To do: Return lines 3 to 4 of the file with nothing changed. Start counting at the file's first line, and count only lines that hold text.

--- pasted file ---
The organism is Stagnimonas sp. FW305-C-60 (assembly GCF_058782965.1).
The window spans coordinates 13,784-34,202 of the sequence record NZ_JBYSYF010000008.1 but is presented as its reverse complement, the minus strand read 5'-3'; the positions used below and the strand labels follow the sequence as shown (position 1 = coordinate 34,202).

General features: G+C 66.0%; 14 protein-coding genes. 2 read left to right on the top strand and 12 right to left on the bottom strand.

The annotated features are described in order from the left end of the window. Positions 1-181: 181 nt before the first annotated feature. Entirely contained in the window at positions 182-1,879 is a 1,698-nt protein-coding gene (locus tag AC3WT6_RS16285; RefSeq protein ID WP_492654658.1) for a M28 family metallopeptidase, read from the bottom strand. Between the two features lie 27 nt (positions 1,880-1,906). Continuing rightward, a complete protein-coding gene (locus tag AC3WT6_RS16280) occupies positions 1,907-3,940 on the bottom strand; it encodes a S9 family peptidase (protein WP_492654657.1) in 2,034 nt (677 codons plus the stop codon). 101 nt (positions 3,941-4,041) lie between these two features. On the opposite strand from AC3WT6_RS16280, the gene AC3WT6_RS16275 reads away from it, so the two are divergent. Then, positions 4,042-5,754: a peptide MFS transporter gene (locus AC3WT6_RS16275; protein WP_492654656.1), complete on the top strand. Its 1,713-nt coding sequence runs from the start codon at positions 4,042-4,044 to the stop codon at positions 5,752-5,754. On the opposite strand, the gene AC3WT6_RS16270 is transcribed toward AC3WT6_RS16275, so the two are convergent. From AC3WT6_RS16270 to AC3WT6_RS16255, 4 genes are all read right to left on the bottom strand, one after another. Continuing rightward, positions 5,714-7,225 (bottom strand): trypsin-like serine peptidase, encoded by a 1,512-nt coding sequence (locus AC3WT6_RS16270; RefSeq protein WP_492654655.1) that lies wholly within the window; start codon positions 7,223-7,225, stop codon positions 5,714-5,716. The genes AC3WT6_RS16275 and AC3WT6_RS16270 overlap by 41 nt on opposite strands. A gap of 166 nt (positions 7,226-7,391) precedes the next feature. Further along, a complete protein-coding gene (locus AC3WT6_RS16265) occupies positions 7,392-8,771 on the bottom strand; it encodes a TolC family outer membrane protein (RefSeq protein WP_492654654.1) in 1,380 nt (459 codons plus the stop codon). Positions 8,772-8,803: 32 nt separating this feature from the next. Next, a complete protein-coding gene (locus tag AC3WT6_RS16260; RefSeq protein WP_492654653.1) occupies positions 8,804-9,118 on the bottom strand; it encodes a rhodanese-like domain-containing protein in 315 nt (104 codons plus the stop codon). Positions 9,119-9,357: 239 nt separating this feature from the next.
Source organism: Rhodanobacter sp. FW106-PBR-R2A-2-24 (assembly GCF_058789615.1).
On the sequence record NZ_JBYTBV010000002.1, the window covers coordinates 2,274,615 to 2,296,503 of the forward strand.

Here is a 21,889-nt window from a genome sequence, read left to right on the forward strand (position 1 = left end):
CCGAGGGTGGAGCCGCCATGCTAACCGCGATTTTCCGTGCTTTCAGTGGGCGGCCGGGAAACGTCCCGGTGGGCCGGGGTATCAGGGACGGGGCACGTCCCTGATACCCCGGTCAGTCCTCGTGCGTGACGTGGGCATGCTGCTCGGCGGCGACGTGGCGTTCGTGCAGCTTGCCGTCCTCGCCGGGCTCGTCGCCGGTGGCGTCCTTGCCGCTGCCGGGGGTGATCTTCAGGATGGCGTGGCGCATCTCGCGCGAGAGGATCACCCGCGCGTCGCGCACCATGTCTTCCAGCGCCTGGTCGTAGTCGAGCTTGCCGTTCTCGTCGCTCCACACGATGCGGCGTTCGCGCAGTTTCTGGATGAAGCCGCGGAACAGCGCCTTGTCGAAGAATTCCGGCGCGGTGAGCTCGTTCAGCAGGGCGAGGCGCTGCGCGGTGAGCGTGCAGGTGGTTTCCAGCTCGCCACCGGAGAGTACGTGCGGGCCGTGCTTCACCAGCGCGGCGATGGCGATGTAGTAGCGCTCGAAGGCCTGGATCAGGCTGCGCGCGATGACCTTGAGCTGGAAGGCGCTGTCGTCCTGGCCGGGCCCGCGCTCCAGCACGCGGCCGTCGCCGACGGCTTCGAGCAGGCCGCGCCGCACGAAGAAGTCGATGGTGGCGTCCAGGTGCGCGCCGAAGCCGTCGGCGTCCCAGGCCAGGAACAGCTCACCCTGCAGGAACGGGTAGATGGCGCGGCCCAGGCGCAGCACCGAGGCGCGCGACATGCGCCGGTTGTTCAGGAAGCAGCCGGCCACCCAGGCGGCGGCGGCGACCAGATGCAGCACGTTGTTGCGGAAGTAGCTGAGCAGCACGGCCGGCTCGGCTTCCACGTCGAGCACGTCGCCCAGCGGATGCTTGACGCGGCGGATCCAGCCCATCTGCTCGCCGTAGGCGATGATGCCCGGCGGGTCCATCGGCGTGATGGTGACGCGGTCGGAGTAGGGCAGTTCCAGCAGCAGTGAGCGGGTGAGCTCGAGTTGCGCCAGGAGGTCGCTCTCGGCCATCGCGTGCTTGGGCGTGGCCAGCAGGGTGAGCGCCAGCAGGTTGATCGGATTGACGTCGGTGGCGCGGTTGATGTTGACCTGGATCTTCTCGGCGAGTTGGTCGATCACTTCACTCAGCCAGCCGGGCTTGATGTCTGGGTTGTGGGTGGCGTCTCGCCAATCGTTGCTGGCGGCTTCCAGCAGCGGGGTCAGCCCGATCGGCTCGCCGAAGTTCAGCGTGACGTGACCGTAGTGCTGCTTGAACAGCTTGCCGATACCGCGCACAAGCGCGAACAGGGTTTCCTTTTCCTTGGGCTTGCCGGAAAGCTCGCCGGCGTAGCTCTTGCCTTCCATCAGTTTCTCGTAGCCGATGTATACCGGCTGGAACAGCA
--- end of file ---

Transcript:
General features: G+C 66.0%; 14 protein-coding genes. 2 read left to right on the top strand and 12 right to left on the bottom strand.

The annotated features are described in order from the left end of the window. Positions 1-181: 181 nt before the first annotated feature. Entirely contained in the window at positions 182-1,879 is a 1,698-nt protein-coding gene (locus tag AC3WT6_RS16285; RefSeq protein ID WP_492654658.1) for a M28 family metallopeptidase, read from the bottom strand. Between the two features lie 27 nt (positions 1,880-1,906). Continuing rightward, a complete protein-coding gene (locus tag AC3WT6_RS16280) occupies positions 1,907-3,940 on the bottom strand; it encodes a S9 family peptidase (protein WP_492654657.1) in 2,034 nt (677 codons plus the stop codon). 101 nt (positions 3,941-4,041) lie between these two features. On the opposite strand from AC3WT6_RS16280, the gene AC3WT6_RS16275 reads away from it, so the two are divergent. Then, positions 4,042-5,754: a peptide MFS transporter gene (locus AC3WT6_RS16275; protein WP_492654656.1), complete on the top strand. Its 1,713-nt coding sequence runs from the start codon at positions 4,042-4,044 to the stop codon at positions 5,752-5,754. On the opposite strand, the gene AC3WT6_RS16270 is transcribed toward AC3WT6_RS16275, so the two are convergent. From AC3WT6_RS16270 to AC3WT6_RS16255, 4 genes are all read right to left on the bottom strand, one after another. Continuing rightward, positions 5,714-7,225 (bottom strand): trypsin-like serine peptidase, encoded by a 1,512-nt coding sequence (locus AC3WT6_RS16270; RefSeq protein WP_492654655.1) that lies wholly within the window; start codon positions 7,223-7,225, stop codon positions 5,714-5,716. The genes AC3WT6_RS16275 and AC3WT6_RS16270 overlap by 41 nt on opposite strands. A gap of 166 nt (positions 7,226-7,391) precedes the next feature. Further along, a complete protein-coding gene (locus AC3WT6_RS16265) occupies positions 7,392-8,771 on the bottom strand; it encodes a TolC family outer membrane protein (RefSeq protein WP_492654654.1) in 1,380 nt (459 codons plus the stop codon). Positions 8,772-8,803: 32 nt separating this feature from the next. Next, a complete protein-coding gene (locus tag AC3WT6_RS16260; RefSeq protein WP_492654653.1) occupies positions 8,804-9,118 on the bottom strand; it encodes a rhodanese-like domain-containing protein in 315 nt (104 codons plus the stop codon). Positions 9,119-9,357: 239 nt separating this feature from the next.